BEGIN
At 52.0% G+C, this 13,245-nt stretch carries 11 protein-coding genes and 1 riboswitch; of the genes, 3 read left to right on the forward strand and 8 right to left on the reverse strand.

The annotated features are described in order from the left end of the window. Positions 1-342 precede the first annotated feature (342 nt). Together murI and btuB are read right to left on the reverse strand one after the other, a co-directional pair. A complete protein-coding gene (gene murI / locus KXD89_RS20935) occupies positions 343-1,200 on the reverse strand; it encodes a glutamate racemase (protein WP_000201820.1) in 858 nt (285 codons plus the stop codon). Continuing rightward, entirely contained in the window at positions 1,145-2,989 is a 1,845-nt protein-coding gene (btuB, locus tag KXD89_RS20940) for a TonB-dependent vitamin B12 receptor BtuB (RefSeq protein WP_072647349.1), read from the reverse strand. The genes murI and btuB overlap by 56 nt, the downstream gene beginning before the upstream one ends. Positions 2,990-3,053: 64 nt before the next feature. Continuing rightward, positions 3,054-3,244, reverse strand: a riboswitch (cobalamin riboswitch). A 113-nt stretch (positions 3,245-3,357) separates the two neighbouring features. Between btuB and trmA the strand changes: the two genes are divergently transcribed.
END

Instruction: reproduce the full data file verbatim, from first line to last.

At 52.0% G+C, this 13,245-nt stretch carries 11 protein-coding genes and 1 riboswitch; of the genes, 3 read left to right on the forward strand and 8 right to left on the reverse strand.

The annotated features are described in order from the left end of the window. Positions 1-342 precede the first annotated feature (342 nt). Together murI and btuB are read right to left on the reverse strand one after the other, a co-directional pair. A complete protein-coding gene (gene murI / locus KXD89_RS20935) occupies positions 343-1,200 on the reverse strand; it encodes a glutamate racemase (protein WP_000201820.1) in 858 nt (285 codons plus the stop codon). Continuing rightward, entirely contained in the window at positions 1,145-2,989 is a 1,845-nt protein-coding gene (btuB, locus tag KXD89_RS20940) for a TonB-dependent vitamin B12 receptor BtuB (RefSeq protein WP_072647349.1), read from the reverse strand. The genes murI and btuB overlap by 56 nt, the downstream gene beginning before the upstream one ends. Positions 2,990-3,053: 64 nt before the next feature. Continuing rightward, positions 3,054-3,244, reverse strand: a riboswitch (cobalamin riboswitch). A 113-nt stretch (positions 3,245-3,357) separates the two neighbouring features. Between btuB and trmA the strand changes: the two genes are divergently transcribed.